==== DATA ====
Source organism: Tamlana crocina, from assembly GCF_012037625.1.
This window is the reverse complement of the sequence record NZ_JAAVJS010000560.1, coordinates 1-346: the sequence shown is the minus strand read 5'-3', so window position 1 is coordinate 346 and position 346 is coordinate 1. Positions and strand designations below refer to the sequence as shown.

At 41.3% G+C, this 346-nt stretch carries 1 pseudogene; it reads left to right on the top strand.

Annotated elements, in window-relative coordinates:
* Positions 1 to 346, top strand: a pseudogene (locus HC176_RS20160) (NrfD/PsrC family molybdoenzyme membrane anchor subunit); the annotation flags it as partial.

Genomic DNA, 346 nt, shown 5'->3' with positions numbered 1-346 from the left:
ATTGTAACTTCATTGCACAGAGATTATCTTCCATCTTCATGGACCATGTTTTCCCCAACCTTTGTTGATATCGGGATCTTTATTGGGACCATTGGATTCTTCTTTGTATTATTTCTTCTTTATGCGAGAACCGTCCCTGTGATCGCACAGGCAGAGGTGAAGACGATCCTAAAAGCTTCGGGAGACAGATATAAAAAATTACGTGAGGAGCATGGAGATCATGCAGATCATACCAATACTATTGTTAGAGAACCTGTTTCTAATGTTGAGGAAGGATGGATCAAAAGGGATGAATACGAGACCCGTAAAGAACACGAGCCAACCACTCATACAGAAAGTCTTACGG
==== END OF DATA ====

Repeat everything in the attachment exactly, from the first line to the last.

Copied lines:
Source organism: Tamlana crocina, from assembly GCF_012037625.1.
This window is the reverse complement of the sequence record NZ_JAAVJS010000560.1, coordinates 1-346: the sequence shown is the minus strand read 5'-3', so window position 1 is coordinate 346 and position 346 is coordinate 1. Positions and strand designations below refer to the sequence as shown.

At 41.3% G+C, this 346-nt stretch carries 1 pseudogene; it reads left to right on the top strand.

Annotated elements, in window-relative coordinates:
* Positions 1 to 346, top strand: a pseudogene (locus HC176_RS20160) (NrfD/PsrC family molybdoenzyme membrane anchor subunit); the annotation flags it as partial.

Genomic DNA, 346 nt, shown 5'->3' with positions numbered 1-346 from the left:
ATTGTAACTTCATTGCACAGAGATTATCTTCCATCTTCATGGACCATGTTTTCCCCAACCTTTGTTGATATCGGGATCTTTATTGGGACCATTGGATTCTTCTTTGTATTATTTCTTCTTTATGCGAGAACCGTCCCTGTGATCGCACAGGCAGAGGTGAAGACGATCCTAAAAGCTTCGGGAGACAGATATAAAAAATTACGTGAGGAGCATGGAGATCATGCAGATCATACCAATACTATTGTTAGAGAACCTGTTTCTAATGTTGAGGAAGGATGGATCAAAAGGGATGAATACGAGACCCGTAAAGAACACGAGCCAACCACTCATACAGAAAGTCTTACGG